An Austrian Professor, Grobauer recalls the arrival of the venerated pastor in a cattle car at Inta.  Made to march in deep snow at dead of night he collapsed.  A guard forced him up with a rifle butt.  Again he fell and could not rise even under the guard's brutality.  Grobauer hauled him under the arms and helped him forward, a very Simon.  Arrived at last, the Metropolitan sat exausted on his tiny case.  Two youths at once appeared, stole his case and left him bleeding from the mouth and nose.
    In 1962, the secret police made their last attempt to bribe the man of God, offering him the Patriarchate of all Russia.  He held firm, again like his Master in the desert.
    Pope John Paul XXIII was meantime urgently seeking his release.  Soviet Chairman Kruschev agrred to free the prisoner.  Cardinal Slipyj later recalled hoe he learnt of this.  At the moment when he was very ill and thought he would die, "Old man, how are you?"  They brought him soup, transferred him and gave him a bed.
    He arrived in Rome on 9 February 1963, limping into the Abbey of Grotta Ferrata, his right foot frostbitten.  They gave him hot milk to drink.
 
 
 

Exile and Prophet
 

    It had never entered the heart of the great Ukrainian pastor to desert his Church or his people.  Even as the Soviets were releasing him his question was, "Does my liberation signify the recognition of the freedom of the Greek-Catholic Church?"  But they told him only that he would be taken to Moscow and would be able to discuss the question there.  Nevertheless he had a great crisis of conscience before leaving Siberia for Moscow.  He wished to go back to Lviv annd said, "I cannot abondon my people.  But to please the Pope and if it can be useful to my people, then if they do not let me go back to Ukraine we shall see what will become of my life."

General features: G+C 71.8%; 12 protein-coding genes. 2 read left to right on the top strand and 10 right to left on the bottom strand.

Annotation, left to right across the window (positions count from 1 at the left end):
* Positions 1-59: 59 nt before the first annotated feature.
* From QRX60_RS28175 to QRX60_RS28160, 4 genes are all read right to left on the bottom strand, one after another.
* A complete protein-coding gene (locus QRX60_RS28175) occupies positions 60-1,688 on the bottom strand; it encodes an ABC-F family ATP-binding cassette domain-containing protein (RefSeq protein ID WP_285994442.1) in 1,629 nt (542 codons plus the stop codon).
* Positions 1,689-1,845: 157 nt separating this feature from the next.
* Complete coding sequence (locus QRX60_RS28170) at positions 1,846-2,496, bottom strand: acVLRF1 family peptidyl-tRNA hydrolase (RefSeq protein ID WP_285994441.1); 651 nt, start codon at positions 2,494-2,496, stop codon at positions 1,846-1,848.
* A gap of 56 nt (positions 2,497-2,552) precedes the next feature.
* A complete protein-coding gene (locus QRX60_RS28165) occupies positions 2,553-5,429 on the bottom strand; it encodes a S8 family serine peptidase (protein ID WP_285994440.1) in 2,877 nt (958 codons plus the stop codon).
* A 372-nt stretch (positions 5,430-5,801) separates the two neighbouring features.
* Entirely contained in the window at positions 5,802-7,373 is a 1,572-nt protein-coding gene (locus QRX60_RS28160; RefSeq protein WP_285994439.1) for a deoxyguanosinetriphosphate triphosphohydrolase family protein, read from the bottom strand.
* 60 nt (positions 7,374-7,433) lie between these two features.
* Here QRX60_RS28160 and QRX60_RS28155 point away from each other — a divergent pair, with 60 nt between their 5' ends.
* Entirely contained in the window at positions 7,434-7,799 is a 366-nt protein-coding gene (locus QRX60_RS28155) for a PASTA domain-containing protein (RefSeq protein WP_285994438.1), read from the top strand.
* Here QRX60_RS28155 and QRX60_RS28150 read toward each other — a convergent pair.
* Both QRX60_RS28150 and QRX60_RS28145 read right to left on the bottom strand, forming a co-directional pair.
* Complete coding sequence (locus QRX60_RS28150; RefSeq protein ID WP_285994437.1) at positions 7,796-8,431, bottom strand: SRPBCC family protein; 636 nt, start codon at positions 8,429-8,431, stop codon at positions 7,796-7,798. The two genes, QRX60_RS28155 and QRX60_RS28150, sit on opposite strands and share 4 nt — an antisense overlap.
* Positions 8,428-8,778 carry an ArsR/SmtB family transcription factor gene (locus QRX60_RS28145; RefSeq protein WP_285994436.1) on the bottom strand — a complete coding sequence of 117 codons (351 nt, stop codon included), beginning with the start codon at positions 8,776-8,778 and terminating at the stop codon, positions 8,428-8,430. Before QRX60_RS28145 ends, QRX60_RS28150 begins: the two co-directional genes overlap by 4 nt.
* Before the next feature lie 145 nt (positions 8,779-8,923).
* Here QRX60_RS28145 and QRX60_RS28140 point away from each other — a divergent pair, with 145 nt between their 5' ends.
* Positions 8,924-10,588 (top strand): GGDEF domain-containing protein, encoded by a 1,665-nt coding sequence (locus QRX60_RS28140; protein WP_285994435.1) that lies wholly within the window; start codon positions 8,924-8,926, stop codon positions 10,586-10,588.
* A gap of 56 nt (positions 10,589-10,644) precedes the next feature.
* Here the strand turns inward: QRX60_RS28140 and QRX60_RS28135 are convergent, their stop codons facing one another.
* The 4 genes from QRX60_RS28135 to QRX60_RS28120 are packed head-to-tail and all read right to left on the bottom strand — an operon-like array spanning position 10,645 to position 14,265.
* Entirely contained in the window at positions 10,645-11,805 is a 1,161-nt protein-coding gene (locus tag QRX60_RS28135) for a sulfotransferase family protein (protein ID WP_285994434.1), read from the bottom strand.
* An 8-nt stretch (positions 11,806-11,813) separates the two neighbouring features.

In his Testament he wrote of this juncture, "The voice of the late Pope John XXIII called me to the Vatican Council.  I regarded his voice as an order, for in it I could sense the incomprehensible intention of God's Work.  Was this not a call to achieve what I could not achieve as a prisoner?"
    He had hoped to be allowed a swift return to Ukraine after the Council but his release had evidently been on conditions which were to hinder his own wishes.  In conseqquence, he was deeply moved by the clarity wwith which Minister Andreotti described his arrival in Rome, almost incognito.  "When you came to this city you were greeted by us, the Catholics of Rome, with a peculiar silence.  Ours is a strange world, a world in which one fears that the persecutor will be driven to do even more evil than he has done up to now.  We would have wished to salute you with the same explosive joy with which the Christians of Rome greeted St. Peter."

A granite formation